"An Unsavoury Interlude"

Notes on the text

These notes are based on those written by Isabel Quigly for the OXFORD WORLD'S CLASSICS edition of The Complete Stalky & Co. (1987) with the kind permission of Oxford University Press. The page numbers below refer to the Macmillan Uniform Edition of Stalky & Co. (1899), the collection in which this story first appeared.





[February 9 2009]

[Page 64, line 4] hypothecation pawning; from a term used in Roman law.

[Page 64, line 7] Bastable the local pawnbroker.

[Page 65, line 21] saloon pistols pistols adapted for short-range practice.

[Page 65, line 23] gig-lamps spectacles.

[Page 66, line 30] bag
schoolboy slang for grab, or take.

[Page 67, line 20] straw straw hat, boater.

[Page 70, line 5] Jugurtha tamen Jugurtha, however. From the historian Sallust.

[Page 70, line 29] Pas si je le connai[s] not if I know it.

[Page 71, line 1] Panurge a companion of Pantagruel, in Rabelais' Gargantua and Pantagruel, who made grotesque faces.

[Page 71, line 19] a terrace of twelve large houses a row of seaside boarding houses converted into a school. See the introductory poem with its reference to `Twelve bleak houses by the shore', p. 5 above.

[Page 73, line 4] keep cave
keep a look-out, keep watch. Cave in Latin means beware (as in cave canem, beware of the dog), and until recently children used it as Stalky does.

[Page 74, line 14] Violet somebody Eugène Emmanuel Viollet-le-Duc, 1814-79. French scholar and architect, more important as medievalist and restorer than as architect, whose ideas were (mainly) known through his Dictionnaire Raisonné de 1'Architecture Française, published between 1854 and 1868. First translated into English by Benjamin Bucknall, 1874.

[Page 75, line 21] O Beadle quotation from Edward Lear's 'There was an old man of Quebec' (`But he cried, "With a needle/ I'll slay you, O beadle!" ')

[Page 76, line 3] doggaroo writer of doggerel; a word probably invented by Kipling.

[Page 77, line 12] Come to my arms, my beamish boy ... Calloo, callay!
from the "Jabberwocky" poem in Lewis Carroll's Through the Looking Glass, 1872.

[Page 78, line 21] Big medicine - heap big medicine! from Uncle Remus.

[Page 80, line 11] There's something about your pure, high, young forehead . . . innocent boyhood more mockery of Dean Farrar's books.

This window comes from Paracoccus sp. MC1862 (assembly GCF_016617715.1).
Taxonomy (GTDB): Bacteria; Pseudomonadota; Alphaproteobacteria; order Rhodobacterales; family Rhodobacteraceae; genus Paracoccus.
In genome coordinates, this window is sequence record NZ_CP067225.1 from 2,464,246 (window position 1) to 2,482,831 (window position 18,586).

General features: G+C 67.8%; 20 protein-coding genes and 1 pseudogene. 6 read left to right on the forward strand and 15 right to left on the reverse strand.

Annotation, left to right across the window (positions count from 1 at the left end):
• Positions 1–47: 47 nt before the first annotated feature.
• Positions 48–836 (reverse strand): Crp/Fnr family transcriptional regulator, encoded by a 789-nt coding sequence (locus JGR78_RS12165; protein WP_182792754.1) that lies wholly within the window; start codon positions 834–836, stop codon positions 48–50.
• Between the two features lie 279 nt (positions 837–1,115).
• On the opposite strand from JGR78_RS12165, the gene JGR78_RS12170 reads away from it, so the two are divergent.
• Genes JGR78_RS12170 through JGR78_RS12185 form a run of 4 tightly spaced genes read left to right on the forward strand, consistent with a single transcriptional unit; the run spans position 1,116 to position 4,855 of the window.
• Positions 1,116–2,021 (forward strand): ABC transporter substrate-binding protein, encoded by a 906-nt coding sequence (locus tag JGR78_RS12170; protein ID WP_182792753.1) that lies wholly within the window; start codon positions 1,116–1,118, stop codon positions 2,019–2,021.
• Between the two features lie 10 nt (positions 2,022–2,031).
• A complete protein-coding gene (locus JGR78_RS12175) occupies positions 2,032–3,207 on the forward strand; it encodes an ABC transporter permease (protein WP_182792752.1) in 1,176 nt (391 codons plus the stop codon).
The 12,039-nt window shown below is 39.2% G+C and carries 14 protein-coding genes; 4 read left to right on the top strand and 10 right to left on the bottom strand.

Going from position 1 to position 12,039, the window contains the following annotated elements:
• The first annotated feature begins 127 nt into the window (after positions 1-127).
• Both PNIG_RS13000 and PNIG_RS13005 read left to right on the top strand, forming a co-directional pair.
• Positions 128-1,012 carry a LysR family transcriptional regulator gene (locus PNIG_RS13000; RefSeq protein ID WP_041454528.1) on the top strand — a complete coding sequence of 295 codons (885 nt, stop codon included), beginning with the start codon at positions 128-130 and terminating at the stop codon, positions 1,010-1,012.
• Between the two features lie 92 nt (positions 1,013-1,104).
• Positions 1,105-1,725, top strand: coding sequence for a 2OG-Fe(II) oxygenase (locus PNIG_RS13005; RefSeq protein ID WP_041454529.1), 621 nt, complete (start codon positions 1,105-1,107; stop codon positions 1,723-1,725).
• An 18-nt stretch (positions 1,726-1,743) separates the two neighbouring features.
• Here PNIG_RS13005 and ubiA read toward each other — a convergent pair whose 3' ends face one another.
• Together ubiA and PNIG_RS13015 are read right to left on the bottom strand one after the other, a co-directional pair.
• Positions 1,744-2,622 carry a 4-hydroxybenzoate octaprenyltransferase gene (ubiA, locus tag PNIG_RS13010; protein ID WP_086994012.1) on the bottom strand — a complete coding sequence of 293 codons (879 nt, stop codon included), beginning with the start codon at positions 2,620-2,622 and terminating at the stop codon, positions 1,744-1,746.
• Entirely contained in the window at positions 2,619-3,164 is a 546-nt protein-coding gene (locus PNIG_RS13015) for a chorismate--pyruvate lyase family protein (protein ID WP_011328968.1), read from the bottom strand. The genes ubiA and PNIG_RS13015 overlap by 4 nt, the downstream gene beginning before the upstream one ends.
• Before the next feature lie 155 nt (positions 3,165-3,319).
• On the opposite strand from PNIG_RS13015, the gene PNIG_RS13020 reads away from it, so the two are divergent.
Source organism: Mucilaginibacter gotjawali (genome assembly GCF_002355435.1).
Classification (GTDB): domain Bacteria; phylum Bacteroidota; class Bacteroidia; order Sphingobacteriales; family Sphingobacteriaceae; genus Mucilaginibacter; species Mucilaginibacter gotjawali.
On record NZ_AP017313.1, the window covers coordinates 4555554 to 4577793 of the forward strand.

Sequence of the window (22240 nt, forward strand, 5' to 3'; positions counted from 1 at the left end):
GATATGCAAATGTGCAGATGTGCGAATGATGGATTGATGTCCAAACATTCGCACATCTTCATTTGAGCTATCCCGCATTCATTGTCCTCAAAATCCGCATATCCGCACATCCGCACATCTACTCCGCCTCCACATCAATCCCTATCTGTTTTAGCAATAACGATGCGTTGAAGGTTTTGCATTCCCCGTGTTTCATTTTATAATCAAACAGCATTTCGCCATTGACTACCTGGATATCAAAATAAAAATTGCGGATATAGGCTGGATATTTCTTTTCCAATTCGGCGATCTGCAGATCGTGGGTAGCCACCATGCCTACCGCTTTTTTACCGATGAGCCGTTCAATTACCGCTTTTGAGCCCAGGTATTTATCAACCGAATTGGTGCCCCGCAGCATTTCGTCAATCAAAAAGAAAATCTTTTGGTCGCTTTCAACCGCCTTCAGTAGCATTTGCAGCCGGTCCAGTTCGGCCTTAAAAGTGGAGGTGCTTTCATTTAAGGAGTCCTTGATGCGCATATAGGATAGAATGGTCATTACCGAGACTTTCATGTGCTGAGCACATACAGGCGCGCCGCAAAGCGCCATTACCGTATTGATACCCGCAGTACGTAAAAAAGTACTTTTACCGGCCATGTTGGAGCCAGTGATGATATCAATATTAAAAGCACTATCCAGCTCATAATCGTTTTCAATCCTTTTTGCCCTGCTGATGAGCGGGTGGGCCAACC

[Page 81, line 10] spidgers a variant of spadgers, sparrows.

[Page 82, line 25] a gaudy lot a fine lot. Here this word of many meanings is used just for emphasis.

[Page 84, line 3] `With one shout and with one cry' misquoted from Macaulay's "The Armada", 1832 `And with one start and with one cry, the royal city woke'.

[Page 84, line 9] minute-gun gun fired at intervals of a minute.

[Page 84, line 20] ''Tis but a little faded flower' song by Ellen Clementine Howarth, American writer, 1827-99.

[Page 85, line 23] thrush a painful and contagious minor ailment, not to be compared with leprosy. According to Roger Lancelyn Green in the ORG 'Leprosy - or Thrush' was a fairly well-known joke of the time.

[Page 86, line 24] Lazarites lepers, from the name of Lazarus.

[Page 87, line 1] Hoplites heavily armed infantry in ancient Greece (as opposed to `skirmishers').

[Page 87, line 22] John Brown's body a popular song of the American Civil War, by Charles Sprague Hall.

[Page 87, line 24] a large cross, with `Lord, have mercy upon us,' on the door in times of plague, especially during the Great Plague of 1665 in London, houses were identified as plague-stricken by a cross and `Lord have mercy upon us' written on the door.

[Page 88, line 18] the learned Lipsius Justus Lipsius, an eminent humanist, 1547-1606. His quality as an infant prodigy was also recalled by Laurence Sterne in Tristram Shandy: `You forget the great Lipsius, quoth Yorick, who composed a work the day he was born.'

[Page 91, line 17] Falling into the pit he has digged reference to Ecclesiastes 10: 8, and Psalms 57: 4.

[Page 91, line 32] He `nursed the pinion that impelled the steel' Byron, English Bards and Scotch Reviewers, line 841.

[Page 92, line 24] privatim et seriatim medieval Latin, meaning privately and one after another.

[Page 92, line 25] the fishpools of Heshbon Song of Solomon 7: 4.

[Page 93, line 27] certain lewd fellows of the baser sort Acts 17: 5.

[Page 94, line 15] Bring out your dead cry of the carters who went about at night collecting corpses during the Great Plague of London in 1665.

[Page 94, line 16] glandered suffering from contagious horse-disease.

[Page 95, line 13] Cave see note to p. 78.

[Page 96, line 16] ipso facto by that very fact.


[I. Q.]